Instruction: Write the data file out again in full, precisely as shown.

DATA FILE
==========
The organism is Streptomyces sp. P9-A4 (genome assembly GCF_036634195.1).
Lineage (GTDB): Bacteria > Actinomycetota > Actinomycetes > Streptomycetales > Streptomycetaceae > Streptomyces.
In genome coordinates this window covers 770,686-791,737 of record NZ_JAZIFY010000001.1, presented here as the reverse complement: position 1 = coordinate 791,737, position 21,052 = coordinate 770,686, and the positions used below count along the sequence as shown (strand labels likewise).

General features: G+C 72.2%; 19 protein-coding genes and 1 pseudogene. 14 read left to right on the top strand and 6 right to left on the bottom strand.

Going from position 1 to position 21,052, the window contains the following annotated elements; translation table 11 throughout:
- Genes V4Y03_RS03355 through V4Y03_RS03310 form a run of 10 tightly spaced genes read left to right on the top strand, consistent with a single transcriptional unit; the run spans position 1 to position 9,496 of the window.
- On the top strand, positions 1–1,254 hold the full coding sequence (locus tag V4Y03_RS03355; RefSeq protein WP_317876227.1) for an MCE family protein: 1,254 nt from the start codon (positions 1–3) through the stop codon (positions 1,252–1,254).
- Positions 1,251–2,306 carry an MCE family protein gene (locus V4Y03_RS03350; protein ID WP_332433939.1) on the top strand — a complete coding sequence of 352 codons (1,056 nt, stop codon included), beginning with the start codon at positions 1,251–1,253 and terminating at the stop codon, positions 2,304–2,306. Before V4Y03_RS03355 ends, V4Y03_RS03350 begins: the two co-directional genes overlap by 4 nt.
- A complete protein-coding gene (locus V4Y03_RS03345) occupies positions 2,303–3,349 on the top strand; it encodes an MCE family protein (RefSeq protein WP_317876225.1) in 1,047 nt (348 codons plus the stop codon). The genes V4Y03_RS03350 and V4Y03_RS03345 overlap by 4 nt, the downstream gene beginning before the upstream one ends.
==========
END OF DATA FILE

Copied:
The organism is Streptomyces sp. P9-A4 (genome assembly GCF_036634195.1).
Lineage (GTDB): Bacteria > Actinomycetota > Actinomycetes > Streptomycetales > Streptomycetaceae > Streptomyces.
In genome coordinates this window covers 770,686-791,737 of record NZ_JAZIFY010000001.1, presented here as the reverse complement: position 1 = coordinate 791,737, position 21,052 = coordinate 770,686, and the positions used below count along the sequence as shown (strand labels likewise).

General features: G+C 72.2%; 19 protein-coding genes and 1 pseudogene. 14 read left to right on the top strand and 6 right to left on the bottom strand.

Going from position 1 to position 21,052, the window contains the following annotated elements; translation table 11 throughout:
- Genes V4Y03_RS03355 through V4Y03_RS03310 form a run of 10 tightly spaced genes read left to right on the top strand, consistent with a single transcriptional unit; the run spans position 1 to position 9,496 of the window.
- On the top strand, positions 1–1,254 hold the full coding sequence (locus tag V4Y03_RS03355; RefSeq protein WP_317876227.1) for an MCE family protein: 1,254 nt from the start codon (positions 1–3) through the stop codon (positions 1,252–1,254).
- Positions 1,251–2,306 carry an MCE family protein gene (locus V4Y03_RS03350; protein ID WP_332433939.1) on the top strand — a complete coding sequence of 352 codons (1,056 nt, stop codon included), beginning with the start codon at positions 1,251–1,253 and terminating at the stop codon, positions 2,304–2,306. Before V4Y03_RS03355 ends, V4Y03_RS03350 begins: the two co-directional genes overlap by 4 nt.
- A complete protein-coding gene (locus V4Y03_RS03345) occupies positions 2,303–3,349 on the top strand; it encodes an MCE family protein (RefSeq protein WP_317876225.1) in 1,047 nt (348 codons plus the stop codon). The genes V4Y03_RS03350 and V4Y03_RS03345 overlap by 4 nt, the downstream gene beginning before the upstream one ends.